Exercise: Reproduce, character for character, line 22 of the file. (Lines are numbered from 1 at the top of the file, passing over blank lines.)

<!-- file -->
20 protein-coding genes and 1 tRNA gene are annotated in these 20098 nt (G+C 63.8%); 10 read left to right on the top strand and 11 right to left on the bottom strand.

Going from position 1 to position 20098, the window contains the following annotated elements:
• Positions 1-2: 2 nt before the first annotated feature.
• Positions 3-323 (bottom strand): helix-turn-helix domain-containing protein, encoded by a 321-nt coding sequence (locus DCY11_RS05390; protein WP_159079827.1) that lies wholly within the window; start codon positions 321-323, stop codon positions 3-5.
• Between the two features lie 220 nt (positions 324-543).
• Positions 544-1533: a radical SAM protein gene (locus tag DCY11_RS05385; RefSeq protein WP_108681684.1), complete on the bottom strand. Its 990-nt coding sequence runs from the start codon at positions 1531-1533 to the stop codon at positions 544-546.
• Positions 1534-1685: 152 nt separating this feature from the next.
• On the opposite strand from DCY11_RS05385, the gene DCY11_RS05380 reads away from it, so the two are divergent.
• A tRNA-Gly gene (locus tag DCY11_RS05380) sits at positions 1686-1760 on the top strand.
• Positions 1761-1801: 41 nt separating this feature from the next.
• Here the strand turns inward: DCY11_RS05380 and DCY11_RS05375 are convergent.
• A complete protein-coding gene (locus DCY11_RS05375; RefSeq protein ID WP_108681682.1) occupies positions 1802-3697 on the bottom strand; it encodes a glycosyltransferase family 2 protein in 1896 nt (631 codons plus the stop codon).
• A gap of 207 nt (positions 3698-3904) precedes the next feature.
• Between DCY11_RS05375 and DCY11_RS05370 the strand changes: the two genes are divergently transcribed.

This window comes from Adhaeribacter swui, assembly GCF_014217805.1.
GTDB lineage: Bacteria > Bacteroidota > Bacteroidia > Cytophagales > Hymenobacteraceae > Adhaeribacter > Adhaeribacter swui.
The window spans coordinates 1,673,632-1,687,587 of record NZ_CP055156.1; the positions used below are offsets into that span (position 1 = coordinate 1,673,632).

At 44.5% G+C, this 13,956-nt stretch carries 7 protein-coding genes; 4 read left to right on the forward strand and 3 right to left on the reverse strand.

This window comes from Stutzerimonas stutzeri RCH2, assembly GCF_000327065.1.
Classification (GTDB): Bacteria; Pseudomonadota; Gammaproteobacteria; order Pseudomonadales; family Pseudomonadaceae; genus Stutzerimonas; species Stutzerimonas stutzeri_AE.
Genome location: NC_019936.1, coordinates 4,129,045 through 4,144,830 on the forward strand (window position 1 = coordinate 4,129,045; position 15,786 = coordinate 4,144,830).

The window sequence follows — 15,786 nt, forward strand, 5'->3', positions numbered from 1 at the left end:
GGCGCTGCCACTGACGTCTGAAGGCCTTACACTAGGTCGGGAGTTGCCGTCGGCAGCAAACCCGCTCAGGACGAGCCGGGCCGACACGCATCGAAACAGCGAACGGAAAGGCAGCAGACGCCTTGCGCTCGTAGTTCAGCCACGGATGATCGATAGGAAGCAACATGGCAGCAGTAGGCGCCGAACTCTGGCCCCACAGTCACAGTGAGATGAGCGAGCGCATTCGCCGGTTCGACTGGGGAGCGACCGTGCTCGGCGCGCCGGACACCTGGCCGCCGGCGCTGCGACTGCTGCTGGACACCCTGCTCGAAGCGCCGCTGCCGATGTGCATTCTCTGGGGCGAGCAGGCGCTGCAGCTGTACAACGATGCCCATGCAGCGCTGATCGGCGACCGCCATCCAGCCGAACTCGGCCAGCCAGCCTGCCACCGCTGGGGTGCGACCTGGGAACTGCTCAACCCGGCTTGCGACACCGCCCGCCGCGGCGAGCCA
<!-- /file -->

The window sequence follows — 15,786 nt, forward strand, 5'->3', positions numbered from 1 at the left end: